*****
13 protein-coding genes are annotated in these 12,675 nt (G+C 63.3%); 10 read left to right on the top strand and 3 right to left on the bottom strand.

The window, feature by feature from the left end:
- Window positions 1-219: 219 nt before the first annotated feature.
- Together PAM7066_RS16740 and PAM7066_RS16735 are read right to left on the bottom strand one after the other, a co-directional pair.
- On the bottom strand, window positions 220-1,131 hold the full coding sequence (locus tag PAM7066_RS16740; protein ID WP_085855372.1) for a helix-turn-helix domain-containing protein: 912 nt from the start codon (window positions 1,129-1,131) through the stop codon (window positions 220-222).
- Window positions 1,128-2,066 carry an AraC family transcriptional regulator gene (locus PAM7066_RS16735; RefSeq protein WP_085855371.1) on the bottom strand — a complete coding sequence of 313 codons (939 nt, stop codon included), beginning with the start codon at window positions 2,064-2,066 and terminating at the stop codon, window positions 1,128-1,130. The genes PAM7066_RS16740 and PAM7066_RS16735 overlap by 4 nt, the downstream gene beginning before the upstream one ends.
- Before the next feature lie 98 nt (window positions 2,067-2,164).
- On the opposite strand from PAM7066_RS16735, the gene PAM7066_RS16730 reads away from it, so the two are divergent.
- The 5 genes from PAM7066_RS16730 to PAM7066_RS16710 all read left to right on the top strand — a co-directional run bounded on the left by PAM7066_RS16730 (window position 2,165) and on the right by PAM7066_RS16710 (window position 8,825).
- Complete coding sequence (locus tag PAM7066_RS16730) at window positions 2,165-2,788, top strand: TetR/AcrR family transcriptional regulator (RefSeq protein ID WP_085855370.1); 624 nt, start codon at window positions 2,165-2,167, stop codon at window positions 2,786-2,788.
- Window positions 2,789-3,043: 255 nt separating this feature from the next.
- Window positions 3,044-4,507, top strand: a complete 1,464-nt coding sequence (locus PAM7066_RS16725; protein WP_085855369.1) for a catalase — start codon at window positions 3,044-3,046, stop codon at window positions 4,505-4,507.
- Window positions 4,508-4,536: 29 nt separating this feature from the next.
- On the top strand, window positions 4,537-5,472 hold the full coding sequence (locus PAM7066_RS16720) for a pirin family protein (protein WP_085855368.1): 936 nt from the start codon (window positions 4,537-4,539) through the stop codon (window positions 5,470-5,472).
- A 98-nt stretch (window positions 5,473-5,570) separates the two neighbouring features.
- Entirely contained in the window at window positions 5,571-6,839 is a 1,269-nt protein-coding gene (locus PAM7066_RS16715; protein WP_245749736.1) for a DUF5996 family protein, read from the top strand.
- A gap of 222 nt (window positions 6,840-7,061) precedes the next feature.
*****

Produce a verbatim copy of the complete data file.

13 protein-coding genes are annotated in these 12,675 nt (G+C 63.3%); 10 read left to right on the top strand and 3 right to left on the bottom strand.

The window, feature by feature from the left end:
- Window positions 1-219: 219 nt before the first annotated feature.
- Together PAM7066_RS16740 and PAM7066_RS16735 are read right to left on the bottom strand one after the other, a co-directional pair.
- On the bottom strand, window positions 220-1,131 hold the full coding sequence (locus tag PAM7066_RS16740; protein ID WP_085855372.1) for a helix-turn-helix domain-containing protein: 912 nt from the start codon (window positions 1,129-1,131) through the stop codon (window positions 220-222).
- Window positions 1,128-2,066 carry an AraC family transcriptional regulator gene (locus PAM7066_RS16735; RefSeq protein WP_085855371.1) on the bottom strand — a complete coding sequence of 313 codons (939 nt, stop codon included), beginning with the start codon at window positions 2,064-2,066 and terminating at the stop codon, window positions 1,128-1,130. The genes PAM7066_RS16740 and PAM7066_RS16735 overlap by 4 nt, the downstream gene beginning before the upstream one ends.
- Before the next feature lie 98 nt (window positions 2,067-2,164).
- On the opposite strand from PAM7066_RS16735, the gene PAM7066_RS16730 reads away from it, so the two are divergent.
- The 5 genes from PAM7066_RS16730 to PAM7066_RS16710 all read left to right on the top strand — a co-directional run bounded on the left by PAM7066_RS16730 (window position 2,165) and on the right by PAM7066_RS16710 (window position 8,825).
- Complete coding sequence (locus tag PAM7066_RS16730) at window positions 2,165-2,788, top strand: TetR/AcrR family transcriptional regulator (RefSeq protein ID WP_085855370.1); 624 nt, start codon at window positions 2,165-2,167, stop codon at window positions 2,786-2,788.
- Window positions 2,789-3,043: 255 nt separating this feature from the next.
- Window positions 3,044-4,507, top strand: a complete 1,464-nt coding sequence (locus PAM7066_RS16725; protein WP_085855369.1) for a catalase — start codon at window positions 3,044-3,046, stop codon at window positions 4,505-4,507.
- Window positions 4,508-4,536: 29 nt separating this feature from the next.
- On the top strand, window positions 4,537-5,472 hold the full coding sequence (locus PAM7066_RS16720) for a pirin family protein (protein WP_085855368.1): 936 nt from the start codon (window positions 4,537-4,539) through the stop codon (window positions 5,470-5,472).
- A 98-nt stretch (window positions 5,473-5,570) separates the two neighbouring features.
- Entirely contained in the window at window positions 5,571-6,839 is a 1,269-nt protein-coding gene (locus PAM7066_RS16715; protein WP_245749736.1) for a DUF5996 family protein, read from the top strand.
- A gap of 222 nt (window positions 6,840-7,061) precedes the next feature.